The sinuous black ribbon of the San Juan River cuts deep into the sandstone-pink landscape of southeastern Utah in this Ikonos image, taken on May 9, 2004. The image shows Goosenecks State Park, where the river is surrounded by canyon walls more than 1,000 feet high. Light gray, pink, and white striations (parallel lines) on the canyon walls mark where the river has eaten away at the ancient landscape to reveal 16 layers of geology, the oldest of which is well over 300 million years old.
The ancient San Juan River flows out of the San Juan Mountains in southwestern Colorado. Early in its history, the river flowed over a flat landscape where swirling water wandered freely in ever-changing loops. Over time, the river wore away at the earth, cutting the deep canyons seen here, until its course was fixed into a groove. At the same time, the land of southern Utah and northern Arizona was being pushed up, making the groove even deeper. The result—the chasms of Goosenecks State Park—is one of the best examples of an entrenched river meander in the world.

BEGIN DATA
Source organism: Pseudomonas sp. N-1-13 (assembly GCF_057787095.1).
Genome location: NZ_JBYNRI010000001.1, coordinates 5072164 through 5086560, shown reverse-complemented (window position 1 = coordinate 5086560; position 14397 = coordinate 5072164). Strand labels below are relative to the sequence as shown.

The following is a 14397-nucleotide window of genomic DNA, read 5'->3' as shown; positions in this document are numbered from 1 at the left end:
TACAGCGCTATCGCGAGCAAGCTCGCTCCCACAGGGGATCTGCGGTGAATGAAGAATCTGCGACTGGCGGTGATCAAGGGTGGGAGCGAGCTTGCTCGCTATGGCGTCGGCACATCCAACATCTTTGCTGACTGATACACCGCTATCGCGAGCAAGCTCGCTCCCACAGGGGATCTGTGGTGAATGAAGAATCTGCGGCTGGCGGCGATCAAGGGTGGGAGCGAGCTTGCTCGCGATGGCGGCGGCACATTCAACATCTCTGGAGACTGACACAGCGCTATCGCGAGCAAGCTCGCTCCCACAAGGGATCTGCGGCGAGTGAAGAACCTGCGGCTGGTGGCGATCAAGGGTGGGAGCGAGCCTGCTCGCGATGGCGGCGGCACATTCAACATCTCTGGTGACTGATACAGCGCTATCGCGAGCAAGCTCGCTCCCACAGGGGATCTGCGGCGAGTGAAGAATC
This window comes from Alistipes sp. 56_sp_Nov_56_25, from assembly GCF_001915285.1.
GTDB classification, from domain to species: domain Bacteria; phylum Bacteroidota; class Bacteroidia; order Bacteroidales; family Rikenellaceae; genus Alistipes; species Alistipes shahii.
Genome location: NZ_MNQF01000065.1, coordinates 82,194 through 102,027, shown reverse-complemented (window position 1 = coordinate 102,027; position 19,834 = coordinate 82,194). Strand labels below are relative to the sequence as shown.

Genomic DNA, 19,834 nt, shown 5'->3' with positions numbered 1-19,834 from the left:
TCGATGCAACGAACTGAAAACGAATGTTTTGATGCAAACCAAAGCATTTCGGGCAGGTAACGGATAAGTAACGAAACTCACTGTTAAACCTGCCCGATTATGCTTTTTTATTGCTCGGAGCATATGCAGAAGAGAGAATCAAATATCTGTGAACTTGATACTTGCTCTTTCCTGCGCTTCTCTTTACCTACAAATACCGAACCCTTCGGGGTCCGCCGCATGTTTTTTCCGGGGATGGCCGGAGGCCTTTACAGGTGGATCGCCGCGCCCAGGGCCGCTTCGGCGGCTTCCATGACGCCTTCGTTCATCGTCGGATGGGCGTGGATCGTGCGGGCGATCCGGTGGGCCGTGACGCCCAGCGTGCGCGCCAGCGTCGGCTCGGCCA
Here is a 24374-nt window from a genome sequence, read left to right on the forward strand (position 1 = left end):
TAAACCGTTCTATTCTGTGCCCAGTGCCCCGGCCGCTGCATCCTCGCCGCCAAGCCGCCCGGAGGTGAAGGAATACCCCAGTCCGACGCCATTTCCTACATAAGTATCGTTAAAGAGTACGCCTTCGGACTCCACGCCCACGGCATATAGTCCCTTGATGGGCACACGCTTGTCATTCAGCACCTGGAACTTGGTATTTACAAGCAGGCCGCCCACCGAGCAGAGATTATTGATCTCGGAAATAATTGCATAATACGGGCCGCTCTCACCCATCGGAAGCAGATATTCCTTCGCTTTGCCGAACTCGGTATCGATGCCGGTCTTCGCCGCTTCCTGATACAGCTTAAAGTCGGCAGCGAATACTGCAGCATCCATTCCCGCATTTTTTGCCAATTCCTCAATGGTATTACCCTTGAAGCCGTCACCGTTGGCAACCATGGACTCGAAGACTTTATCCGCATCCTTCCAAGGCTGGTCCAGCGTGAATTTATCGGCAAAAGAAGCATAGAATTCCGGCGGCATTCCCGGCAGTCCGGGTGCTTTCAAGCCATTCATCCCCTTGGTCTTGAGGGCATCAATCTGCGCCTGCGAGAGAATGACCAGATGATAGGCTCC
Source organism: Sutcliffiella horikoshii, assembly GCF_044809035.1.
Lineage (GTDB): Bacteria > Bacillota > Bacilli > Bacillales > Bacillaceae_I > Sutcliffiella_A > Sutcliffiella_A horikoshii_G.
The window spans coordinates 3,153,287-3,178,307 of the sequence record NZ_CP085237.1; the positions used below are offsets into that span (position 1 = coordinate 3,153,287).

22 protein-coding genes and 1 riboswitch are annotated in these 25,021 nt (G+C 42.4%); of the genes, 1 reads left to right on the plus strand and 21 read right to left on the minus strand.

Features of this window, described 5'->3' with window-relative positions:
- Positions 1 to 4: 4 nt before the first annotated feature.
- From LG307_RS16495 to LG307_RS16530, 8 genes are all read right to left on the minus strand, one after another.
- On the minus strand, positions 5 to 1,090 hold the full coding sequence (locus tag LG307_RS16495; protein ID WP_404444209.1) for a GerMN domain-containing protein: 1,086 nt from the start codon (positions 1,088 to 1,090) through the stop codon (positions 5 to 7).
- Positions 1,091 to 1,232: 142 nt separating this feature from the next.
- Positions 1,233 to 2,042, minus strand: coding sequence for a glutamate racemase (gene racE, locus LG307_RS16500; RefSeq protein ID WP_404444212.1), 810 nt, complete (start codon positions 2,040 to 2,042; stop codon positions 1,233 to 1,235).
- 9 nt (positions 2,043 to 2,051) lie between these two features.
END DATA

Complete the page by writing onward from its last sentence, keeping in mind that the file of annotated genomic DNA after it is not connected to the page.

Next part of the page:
he largest tributary of the Colorado River between Lake Powell and the Grand Canyon, the Paria River flows southeast from its headwaters in southernmost Utah to join the Colorado River between Page, Arizona, and Marble Canyon. The Paria River provides spectacular scenery, and is known for the very narrow “slot” canyons that it cuts through the layered rocks of the Colorado Plateau.